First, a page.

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Dignity For Deeply Forgetful People

How Caregivers Can Meet the Challenges of Alzheimer's Disease

How Caregivers Can Meet the Challenges of Alzheimer's Disease

Category: Health and Healing

In Dignity for Deeply Forgetful People (Johns Hopkins University Press, May 31, 2022), Post offers new perspectives on the worth and dignity of people with Alzheimer's and related disorders despite the negative influence of "hypercognitive" values that place an ethically unacceptable emphasis on human dignity as based on linear rationality and strength of memory.

This bias, Post maintains, is responsible for the abusive exclusion of this population from our shared humanity. With vignettes and narratives, he advocates for a deeper dignity grounded in consciousness, emotional presence, creativity, interdependence, music, and a self that is not "gone." Post explores the moments of surprising experience of “paradoxical lucidity” that almost all caregivers experience with their loved one, a lucidity VERDICT Essential reading for all caregivers, family, and healthcare providers of deeply forgetful people.

He explores the many ways to stimulate and connect with that continuing self. At a time when recent drugs to cure or slow Alzheimer’s are showing little effectiveness, Post argues that focusing discussion and resources on the relational dignity of these individuals and the respite needs of their caregivers is vital. Grounding an ethics of care on the equal worth of all conscious human beings, he provides a cautionary perspective on preemptive assisted suicide based on cases that he has witnessed. He covers 16 practical issues from diagnosis to hospice care based on 30 years of interacting with caregivers across the US and Canada. He advocates social and economic justice in an American system where caregivers and their loved ones receive only leftover scraps.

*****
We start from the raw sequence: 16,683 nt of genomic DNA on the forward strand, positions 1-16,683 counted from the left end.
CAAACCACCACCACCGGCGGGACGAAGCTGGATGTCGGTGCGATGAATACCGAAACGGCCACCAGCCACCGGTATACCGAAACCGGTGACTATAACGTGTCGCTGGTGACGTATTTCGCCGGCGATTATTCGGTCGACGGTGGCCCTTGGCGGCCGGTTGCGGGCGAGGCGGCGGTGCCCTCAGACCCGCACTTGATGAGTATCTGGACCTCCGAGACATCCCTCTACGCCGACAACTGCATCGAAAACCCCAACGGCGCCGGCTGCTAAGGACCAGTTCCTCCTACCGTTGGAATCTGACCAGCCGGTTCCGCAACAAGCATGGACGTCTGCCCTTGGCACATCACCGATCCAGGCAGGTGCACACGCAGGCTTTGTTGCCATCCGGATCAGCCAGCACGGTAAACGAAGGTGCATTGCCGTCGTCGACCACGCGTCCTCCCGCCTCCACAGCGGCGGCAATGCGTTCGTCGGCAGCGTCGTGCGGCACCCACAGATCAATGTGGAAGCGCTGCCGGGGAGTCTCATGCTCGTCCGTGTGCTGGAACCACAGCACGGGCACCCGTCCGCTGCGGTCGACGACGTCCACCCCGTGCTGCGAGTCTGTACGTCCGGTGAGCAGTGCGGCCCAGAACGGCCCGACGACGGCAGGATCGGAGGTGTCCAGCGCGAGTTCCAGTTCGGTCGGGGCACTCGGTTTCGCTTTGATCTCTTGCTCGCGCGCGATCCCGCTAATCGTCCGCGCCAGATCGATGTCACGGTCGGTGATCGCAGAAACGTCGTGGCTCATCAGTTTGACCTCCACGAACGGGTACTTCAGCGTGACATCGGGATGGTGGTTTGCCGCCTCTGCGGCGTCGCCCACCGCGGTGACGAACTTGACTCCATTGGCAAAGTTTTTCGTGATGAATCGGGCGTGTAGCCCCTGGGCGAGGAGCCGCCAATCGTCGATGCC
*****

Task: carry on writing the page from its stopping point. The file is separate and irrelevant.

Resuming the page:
Racially inclusive and grounded in diversity, Dignity for Deeply Forgetful People also includes a workshop appendix focused on communication and connection, "A Caregiver Resilience Program," designed by Rev. Dr. Jade C. Angelica to enhance the quality of life for deeply forgetful people, reduce stress and increase confidence for caregivers, and inspire a hopeful attitude for all

Internationally recognized for his work with Alzheimer's patients, their families and allied organizations. Stephen G. Post, PhD is an elected Member of the Medical and Scientific Advisory Board of Alzheimer's Disease International and one of only three recipients of the Alzheimer's Association Distinguished Service Award. His first book, The Moral Challenge of Alzheimer’s Disease (Johns Hopkins University Press, 2000) was hailed as a “medical classic of the century” by the British Medical Journal. In 2001 he founded the Institute for Research on Unlimited Love with Sir John Templeton.

Post is the founding director of the Center for Medical Humanities, Compassionate Care, and Bioethics at the Renaissance School of Medicine at Stony Brook University.

A leader in medicine, research and religion, Dr. Post continues to travel the globe speaking about memory issues and the transformative benefits of kindness, volunteering, spirituality, forgiveness and purpose. Visit him online at

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